Archive for the ‘France’ Category

After Charlie Hebdo

January 11, 2015


The men who carried out the attack on Charlie Hebdo are dead. The discussion we need to have at this point is how do we keep the political right from capitalizing on this tragic event. (This would be a more useful discussion than arguing about whether or not the cartoons in Charlie Hebdo were racist.) Already the right is on the march. The media mogul, Rupert Murdoch has tweeted:

    Maybe most Moslems peaceful, but until they recognize and destroy their growing jihadist cancer they must be held responsible.

So, 1.5 billion Muslims should be held responsible for the actions of three (maybe four) people. This is grandstanding, of course, but it shouldn’t be regarded as harmless or inconsequential. The idea of collective punishment has a strong emotional appeal for some people. And there are people who would really like to see the US invade another country, preferably a Muslim one.

And then there is the “liberal” “comedian”, Bill Maher, who recently announced that “tens of millions” of Muslims supported the Charlie Hebdo attack. As with many of his ideas, Maher pulled this out of his ass. Whether or not he realizes it, Maher is helping to recreate the atmosphere of fear and hysteria that preceded the invasion of Iraq. (The fact that Maher says that liberals have turned the US into a “pussy nation” perhaps indicates what his real intentions are.)

We must confront and condemn advocates of prejudice and drum-beaters for war.

Diana Johnstone and the Politics of Memory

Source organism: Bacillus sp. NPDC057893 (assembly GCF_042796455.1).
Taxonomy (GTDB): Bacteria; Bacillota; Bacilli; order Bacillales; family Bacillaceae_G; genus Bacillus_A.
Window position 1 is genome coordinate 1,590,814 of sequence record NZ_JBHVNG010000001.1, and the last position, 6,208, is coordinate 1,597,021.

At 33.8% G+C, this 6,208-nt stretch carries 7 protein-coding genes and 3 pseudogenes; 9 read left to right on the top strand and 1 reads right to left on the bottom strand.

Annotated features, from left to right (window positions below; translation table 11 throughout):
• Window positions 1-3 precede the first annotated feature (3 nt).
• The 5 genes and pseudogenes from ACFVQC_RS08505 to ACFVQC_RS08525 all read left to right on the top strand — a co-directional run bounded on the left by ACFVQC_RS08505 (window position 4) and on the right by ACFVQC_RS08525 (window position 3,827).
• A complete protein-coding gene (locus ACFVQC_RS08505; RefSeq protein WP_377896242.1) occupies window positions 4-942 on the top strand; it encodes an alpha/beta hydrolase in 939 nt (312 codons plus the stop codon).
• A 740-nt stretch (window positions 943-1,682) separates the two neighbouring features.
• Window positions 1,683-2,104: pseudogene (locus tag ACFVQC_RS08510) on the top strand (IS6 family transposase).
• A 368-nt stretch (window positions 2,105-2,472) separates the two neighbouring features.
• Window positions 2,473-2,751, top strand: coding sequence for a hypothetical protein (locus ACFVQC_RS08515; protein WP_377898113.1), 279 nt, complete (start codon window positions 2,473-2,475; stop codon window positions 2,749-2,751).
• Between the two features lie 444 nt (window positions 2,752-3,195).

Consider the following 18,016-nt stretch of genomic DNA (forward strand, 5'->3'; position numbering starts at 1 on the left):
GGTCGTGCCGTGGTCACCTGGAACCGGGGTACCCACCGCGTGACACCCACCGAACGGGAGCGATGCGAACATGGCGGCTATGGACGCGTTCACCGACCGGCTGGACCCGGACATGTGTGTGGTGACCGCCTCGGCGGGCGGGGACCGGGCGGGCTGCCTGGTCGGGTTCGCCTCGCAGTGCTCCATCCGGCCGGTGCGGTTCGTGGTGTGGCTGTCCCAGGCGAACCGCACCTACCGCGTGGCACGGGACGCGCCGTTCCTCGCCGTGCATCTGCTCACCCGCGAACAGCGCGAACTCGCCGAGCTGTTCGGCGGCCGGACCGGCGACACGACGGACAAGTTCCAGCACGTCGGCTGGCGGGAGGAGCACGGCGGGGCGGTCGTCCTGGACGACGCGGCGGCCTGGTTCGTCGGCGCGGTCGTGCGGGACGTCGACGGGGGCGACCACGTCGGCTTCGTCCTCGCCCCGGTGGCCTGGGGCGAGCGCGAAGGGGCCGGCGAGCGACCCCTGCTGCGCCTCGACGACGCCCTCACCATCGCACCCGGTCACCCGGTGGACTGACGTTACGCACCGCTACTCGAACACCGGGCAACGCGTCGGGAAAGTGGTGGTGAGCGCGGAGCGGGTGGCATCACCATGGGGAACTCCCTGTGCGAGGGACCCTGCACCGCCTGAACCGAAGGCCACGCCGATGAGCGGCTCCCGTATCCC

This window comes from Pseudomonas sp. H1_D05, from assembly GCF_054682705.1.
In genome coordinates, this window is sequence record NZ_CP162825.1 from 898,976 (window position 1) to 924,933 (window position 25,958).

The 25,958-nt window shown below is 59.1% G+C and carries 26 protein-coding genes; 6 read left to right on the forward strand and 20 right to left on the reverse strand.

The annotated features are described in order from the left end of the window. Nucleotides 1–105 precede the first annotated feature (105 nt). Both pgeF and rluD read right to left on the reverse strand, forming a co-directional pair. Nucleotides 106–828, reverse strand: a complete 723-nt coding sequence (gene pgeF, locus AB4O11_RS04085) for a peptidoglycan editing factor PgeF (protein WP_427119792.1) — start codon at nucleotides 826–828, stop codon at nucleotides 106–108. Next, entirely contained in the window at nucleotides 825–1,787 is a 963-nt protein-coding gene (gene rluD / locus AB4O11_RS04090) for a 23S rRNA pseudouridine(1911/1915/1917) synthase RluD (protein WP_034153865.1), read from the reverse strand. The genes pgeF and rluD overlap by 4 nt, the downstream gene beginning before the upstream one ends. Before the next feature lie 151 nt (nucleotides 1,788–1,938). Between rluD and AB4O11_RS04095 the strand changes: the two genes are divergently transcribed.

January 26, 2014


The January 24-26 edition of CounterPunch contains an article by Diana Johnstone entitled Blasphemy in Secular France. The article is about the French comedian, Dieudonné, who has been accused of anti-Semitism, and who is a political ally of the far right National Front. Dieudonné has made jokes about the concentration camps and has expressed admiration for the Holocaust denier, Robert Farrison. Discussing the criticisms of Dieudonné, Johnstone writes:

    For his fans and supporters, those accusations are false and absurd. The most significant result of the Dieudonné uproar so far is probably the dawning realization, among more and more people, that the “Shoah”, or Holocaust, functions as the semi-official State Religion of France.

Oh. Really? Really?

Johnstone goes on:

    In addition to history courses, teachers organize commemorations of the Shoah and trips to Auschwitz. Media reminders of the Shoah are almost daily. Unique in French history, the so-called Gayssot law provides that any statement denying or minimizing the Shoah can be prosecuted and even lead to prison.

    Scores of messages received from French citizens in response to my earlier article (CounterPunch, January 1, 2014) as well as private conversations make it clear to me that reminders of the Shoah are widely experienced by people born decades after the defeat of Nazism as invitations to feel guilty or at least uncomfortable for crimes they did not commit. Like many demands for solemnity, the Shoah can be felt as a subject that imposes uneasy silence. Laughter is then felt as liberation.

Under the Vichy government, 76,000 French Jews were sent to concentration camps. Some would see the willingness of the French to discuss a shameful episode of their history as something admirable. Here in the U.S., some people get upset whenever one tries to talk about the genocide of Native Americans or the horrors of slavery. Johnstone, however, believes such discussions can only make people feel guilty and depressed. What’s more, she believes that they are based on a false view of history: